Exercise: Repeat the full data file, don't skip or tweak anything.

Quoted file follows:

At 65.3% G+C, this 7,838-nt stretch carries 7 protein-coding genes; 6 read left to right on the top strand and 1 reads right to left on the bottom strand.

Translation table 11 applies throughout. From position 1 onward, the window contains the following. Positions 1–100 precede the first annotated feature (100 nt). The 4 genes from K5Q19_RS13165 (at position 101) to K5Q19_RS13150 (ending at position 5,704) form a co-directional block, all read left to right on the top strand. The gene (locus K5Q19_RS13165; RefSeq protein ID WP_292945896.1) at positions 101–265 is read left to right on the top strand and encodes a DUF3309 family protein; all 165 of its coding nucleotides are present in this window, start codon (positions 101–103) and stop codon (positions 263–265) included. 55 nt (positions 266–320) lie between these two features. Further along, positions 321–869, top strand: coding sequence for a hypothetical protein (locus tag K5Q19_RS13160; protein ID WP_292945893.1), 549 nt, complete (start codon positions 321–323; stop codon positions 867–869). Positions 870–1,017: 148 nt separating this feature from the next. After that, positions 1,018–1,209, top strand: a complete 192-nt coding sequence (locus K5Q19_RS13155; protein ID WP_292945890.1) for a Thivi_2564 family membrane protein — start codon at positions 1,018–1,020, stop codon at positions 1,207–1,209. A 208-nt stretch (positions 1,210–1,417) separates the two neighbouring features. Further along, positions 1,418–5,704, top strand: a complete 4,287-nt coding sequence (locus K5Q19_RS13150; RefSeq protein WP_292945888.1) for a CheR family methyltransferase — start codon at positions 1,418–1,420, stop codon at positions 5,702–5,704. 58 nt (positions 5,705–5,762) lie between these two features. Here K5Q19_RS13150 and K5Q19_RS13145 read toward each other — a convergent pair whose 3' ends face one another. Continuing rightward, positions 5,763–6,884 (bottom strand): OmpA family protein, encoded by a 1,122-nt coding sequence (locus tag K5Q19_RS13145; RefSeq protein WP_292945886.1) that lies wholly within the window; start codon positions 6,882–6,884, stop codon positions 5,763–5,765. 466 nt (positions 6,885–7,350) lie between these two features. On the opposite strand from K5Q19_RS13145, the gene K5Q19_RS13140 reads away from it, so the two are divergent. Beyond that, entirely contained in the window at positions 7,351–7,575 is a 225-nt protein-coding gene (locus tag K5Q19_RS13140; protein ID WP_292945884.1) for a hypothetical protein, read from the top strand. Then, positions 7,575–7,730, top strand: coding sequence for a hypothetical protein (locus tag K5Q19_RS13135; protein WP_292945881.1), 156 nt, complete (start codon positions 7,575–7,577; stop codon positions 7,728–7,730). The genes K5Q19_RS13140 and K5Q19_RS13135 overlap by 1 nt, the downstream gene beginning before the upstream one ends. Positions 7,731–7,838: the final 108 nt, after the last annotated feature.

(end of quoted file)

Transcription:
At 65.3% G+C, this 7,838-nt stretch carries 7 protein-coding genes; 6 read left to right on the top strand and 1 reads right to left on the bottom strand.

Translation table 11 applies throughout. From position 1 onward, the window contains the following. Positions 1–100 precede the first annotated feature (100 nt). The 4 genes from K5Q19_RS13165 (at position 101) to K5Q19_RS13150 (ending at position 5,704) form a co-directional block, all read left to right on the top strand. The gene (locus K5Q19_RS13165; RefSeq protein ID WP_292945896.1) at positions 101–265 is read left to right on the top strand and encodes a DUF3309 family protein; all 165 of its coding nucleotides are present in this window, start codon (positions 101–103) and stop codon (positions 263–265) included. 55 nt (positions 266–320) lie between these two features. Further along, positions 321–869, top strand: coding sequence for a hypothetical protein (locus tag K5Q19_RS13160; protein ID WP_292945893.1), 549 nt, complete (start codon positions 321–323; stop codon positions 867–869). Positions 870–1,017: 148 nt separating this feature from the next. After that, positions 1,018–1,209, top strand: a complete 192-nt coding sequence (locus K5Q19_RS13155; protein ID WP_292945890.1) for a Thivi_2564 family membrane protein — start codon at positions 1,018–1,020, stop codon at positions 1,207–1,209. A 208-nt stretch (positions 1,210–1,417) separates the two neighbouring features. Further along, positions 1,418–5,704, top strand: a complete 4,287-nt coding sequence (locus K5Q19_RS13150; RefSeq protein WP_292945888.1) for a CheR family methyltransferase — start codon at positions 1,418–1,420, stop codon at positions 5,702–5,704. 58 nt (positions 5,705–5,762) lie between these two features. Here K5Q19_RS13150 and K5Q19_RS13145 read toward each other — a convergent pair whose 3' ends face one another. Continuing rightward, positions 5,763–6,884 (bottom strand): OmpA family protein, encoded by a 1,122-nt coding sequence (locus tag K5Q19_RS13145; RefSeq protein WP_292945886.1) that lies wholly within the window; start codon positions 6,882–6,884, stop codon positions 5,763–5,765. 466 nt (positions 6,885–7,350) lie between these two features. On the opposite strand from K5Q19_RS13145, the gene K5Q19_RS13140 reads away from it, so the two are divergent. Beyond that, entirely contained in the window at positions 7,351–7,575 is a 225-nt protein-coding gene (locus tag K5Q19_RS13140; protein ID WP_292945884.1) for a hypothetical protein, read from the top strand. Then, positions 7,575–7,730, top strand: coding sequence for a hypothetical protein (locus tag K5Q19_RS13135; protein WP_292945881.1), 156 nt, complete (start codon positions 7,575–7,577; stop codon positions 7,728–7,730). The genes K5Q19_RS13140 and K5Q19_RS13135 overlap by 1 nt, the downstream gene beginning before the upstream one ends. Positions 7,731–7,838: the final 108 nt, after the last annotated feature.